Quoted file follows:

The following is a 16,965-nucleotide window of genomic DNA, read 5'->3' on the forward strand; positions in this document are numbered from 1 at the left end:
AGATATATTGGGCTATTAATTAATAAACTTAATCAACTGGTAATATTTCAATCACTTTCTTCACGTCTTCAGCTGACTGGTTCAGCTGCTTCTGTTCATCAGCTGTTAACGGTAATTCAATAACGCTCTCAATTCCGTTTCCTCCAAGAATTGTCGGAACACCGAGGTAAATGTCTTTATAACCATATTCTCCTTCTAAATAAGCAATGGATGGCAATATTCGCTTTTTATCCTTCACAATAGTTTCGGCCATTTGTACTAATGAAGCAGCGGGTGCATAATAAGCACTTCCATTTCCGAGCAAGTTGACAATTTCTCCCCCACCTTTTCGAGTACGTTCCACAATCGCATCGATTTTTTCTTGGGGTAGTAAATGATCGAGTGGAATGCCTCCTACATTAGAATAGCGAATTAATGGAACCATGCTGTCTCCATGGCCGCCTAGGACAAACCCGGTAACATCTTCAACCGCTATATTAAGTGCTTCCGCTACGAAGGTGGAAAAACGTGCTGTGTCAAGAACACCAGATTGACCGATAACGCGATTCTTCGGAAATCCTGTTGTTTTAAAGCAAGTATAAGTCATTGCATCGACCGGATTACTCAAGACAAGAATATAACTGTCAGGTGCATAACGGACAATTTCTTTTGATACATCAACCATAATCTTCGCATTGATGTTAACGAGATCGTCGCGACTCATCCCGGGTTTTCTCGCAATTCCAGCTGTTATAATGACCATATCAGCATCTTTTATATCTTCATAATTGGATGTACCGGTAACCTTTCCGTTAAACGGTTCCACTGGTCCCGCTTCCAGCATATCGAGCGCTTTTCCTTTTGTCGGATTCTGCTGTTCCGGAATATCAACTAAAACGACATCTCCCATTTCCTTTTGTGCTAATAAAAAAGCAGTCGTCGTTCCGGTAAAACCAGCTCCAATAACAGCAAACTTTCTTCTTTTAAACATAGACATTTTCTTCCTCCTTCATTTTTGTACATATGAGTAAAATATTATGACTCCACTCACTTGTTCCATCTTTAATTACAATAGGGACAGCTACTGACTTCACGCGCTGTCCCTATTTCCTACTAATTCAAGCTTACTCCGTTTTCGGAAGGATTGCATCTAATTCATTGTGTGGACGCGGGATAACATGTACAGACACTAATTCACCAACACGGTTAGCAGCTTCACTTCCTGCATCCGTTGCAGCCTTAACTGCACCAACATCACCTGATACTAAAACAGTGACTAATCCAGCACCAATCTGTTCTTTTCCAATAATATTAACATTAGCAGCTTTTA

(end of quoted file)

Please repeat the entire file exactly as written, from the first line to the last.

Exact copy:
The following is a 16,965-nucleotide window of genomic DNA, read 5'->3' on the forward strand; positions in this document are numbered from 1 at the left end:
AGATATATTGGGCTATTAATTAATAAACTTAATCAACTGGTAATATTTCAATCACTTTCTTCACGTCTTCAGCTGACTGGTTCAGCTGCTTCTGTTCATCAGCTGTTAACGGTAATTCAATAACGCTCTCAATTCCGTTTCCTCCAAGAATTGTCGGAACACCGAGGTAAATGTCTTTATAACCATATTCTCCTTCTAAATAAGCAATGGATGGCAATATTCGCTTTTTATCCTTCACAATAGTTTCGGCCATTTGTACTAATGAAGCAGCGGGTGCATAATAAGCACTTCCATTTCCGAGCAAGTTGACAATTTCTCCCCCACCTTTTCGAGTACGTTCCACAATCGCATCGATTTTTTCTTGGGGTAGTAAATGATCGAGTGGAATGCCTCCTACATTAGAATAGCGAATTAATGGAACCATGCTGTCTCCATGGCCGCCTAGGACAAACCCGGTAACATCTTCAACCGCTATATTAAGTGCTTCCGCTACGAAGGTGGAAAAACGTGCTGTGTCAAGAACACCAGATTGACCGATAACGCGATTCTTCGGAAATCCTGTTGTTTTAAAGCAAGTATAAGTCATTGCATCGACCGGATTACTCAAGACAAGAATATAACTGTCAGGTGCATAACGGACAATTTCTTTTGATACATCAACCATAATCTTCGCATTGATGTTAACGAGATCGTCGCGACTCATCCCGGGTTTTCTCGCAATTCCAGCTGTTATAATGACCATATCAGCATCTTTTATATCTTCATAATTGGATGTACCGGTAACCTTTCCGTTAAACGGTTCCACTGGTCCCGCTTCCAGCATATCGAGCGCTTTTCCTTTTGTCGGATTCTGCTGTTCCGGAATATCAACTAAAACGACATCTCCCATTTCCTTTTGTGCTAATAAAAAAGCAGTCGTCGTTCCGGTAAAACCAGCTCCAATAACAGCAAACTTTCTTCTTTTAAACATAGACATTTTCTTCCTCCTTCATTTTTGTACATATGAGTAAAATATTATGACTCCACTCACTTGTTCCATCTTTAATTACAATAGGGACAGCTACTGACTTCACGCGCTGTCCCTATTTCCTACTAATTCAAGCTTACTCCGTTTTCGGAAGGATTGCATCTAATTCATTGTGTGGACGCGGGATAACATGTACAGACACTAATTCACCAACACGGTTAGCAGCTTCACTTCCTGCATCCGTTGCAGCCTTAACTGCACCAACATCACCTGATACTAAAACAGTGACTAATCCAGCACCAATCTGTTCTTTTCCAATAATATTAACATTAGCAGCTTTTA